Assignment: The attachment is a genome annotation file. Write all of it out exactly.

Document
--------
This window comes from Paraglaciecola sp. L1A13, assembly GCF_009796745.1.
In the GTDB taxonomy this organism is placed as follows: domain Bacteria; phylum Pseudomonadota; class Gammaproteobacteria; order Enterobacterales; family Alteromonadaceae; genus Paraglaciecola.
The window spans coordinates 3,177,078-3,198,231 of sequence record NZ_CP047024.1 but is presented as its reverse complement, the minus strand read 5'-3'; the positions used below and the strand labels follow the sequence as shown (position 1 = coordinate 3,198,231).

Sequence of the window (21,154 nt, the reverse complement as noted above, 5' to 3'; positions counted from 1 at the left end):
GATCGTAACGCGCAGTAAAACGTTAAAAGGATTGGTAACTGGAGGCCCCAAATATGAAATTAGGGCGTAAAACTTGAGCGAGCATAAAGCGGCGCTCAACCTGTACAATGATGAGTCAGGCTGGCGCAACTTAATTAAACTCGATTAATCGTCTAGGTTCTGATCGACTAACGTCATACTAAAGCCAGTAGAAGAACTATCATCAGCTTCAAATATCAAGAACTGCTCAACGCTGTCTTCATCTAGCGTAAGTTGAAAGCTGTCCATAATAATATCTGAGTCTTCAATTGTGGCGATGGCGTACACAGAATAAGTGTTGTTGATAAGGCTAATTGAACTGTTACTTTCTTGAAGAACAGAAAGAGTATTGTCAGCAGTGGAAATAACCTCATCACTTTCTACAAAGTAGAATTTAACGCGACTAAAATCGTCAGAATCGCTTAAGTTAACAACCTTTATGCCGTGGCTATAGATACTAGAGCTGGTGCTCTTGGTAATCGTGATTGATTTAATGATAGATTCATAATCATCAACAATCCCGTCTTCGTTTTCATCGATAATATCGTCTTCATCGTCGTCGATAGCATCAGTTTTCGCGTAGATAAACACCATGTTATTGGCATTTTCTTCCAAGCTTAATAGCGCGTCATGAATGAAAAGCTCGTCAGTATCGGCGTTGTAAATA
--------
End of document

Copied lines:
This window comes from Paraglaciecola sp. L1A13, assembly GCF_009796745.1.
In the GTDB taxonomy this organism is placed as follows: domain Bacteria; phylum Pseudomonadota; class Gammaproteobacteria; order Enterobacterales; family Alteromonadaceae; genus Paraglaciecola.
The window spans coordinates 3,177,078-3,198,231 of sequence record NZ_CP047024.1 but is presented as its reverse complement, the minus strand read 5'-3'; the positions used below and the strand labels follow the sequence as shown (position 1 = coordinate 3,198,231).

Sequence of the window (21,154 nt, the reverse complement as noted above, 5' to 3'; positions counted from 1 at the left end):
GATCGTAACGCGCAGTAAAACGTTAAAAGGATTGGTAACTGGAGGCCCCAAATATGAAATTAGGGCGTAAAACTTGAGCGAGCATAAAGCGGCGCTCAACCTGTACAATGATGAGTCAGGCTGGCGCAACTTAATTAAACTCGATTAATCGTCTAGGTTCTGATCGACTAACGTCATACTAAAGCCAGTAGAAGAACTATCATCAGCTTCAAATATCAAGAACTGCTCAACGCTGTCTTCATCTAGCGTAAGTTGAAAGCTGTCCATAATAATATCTGAGTCTTCAATTGTGGCGATGGCGTACACAGAATAAGTGTTGTTGATAAGGCTAATTGAACTGTTACTTTCTTGAAGAACAGAAAGAGTATTGTCAGCAGTGGAAATAACCTCATCACTTTCTACAAAGTAGAATTTAACGCGACTAAAATCGTCAGAATCGCTTAAGTTAACAACCTTTATGCCGTGGCTATAGATACTAGAGCTGGTGCTCTTGGTAATCGTGATTGATTTAATGATAGATTCATAATCATCAACAATCCCGTCTTCGTTTTCATCGATAATATCGTCTTCATCGTCGTCGATAGCATCAGTTTTCGCGTAGATAAACACCATGTTATTGGCATTTTCTTCCAAGCTTAATAGCGCGTCATGAATGAAAAGCTCGTCAGTATCGGCGTTGTAAATA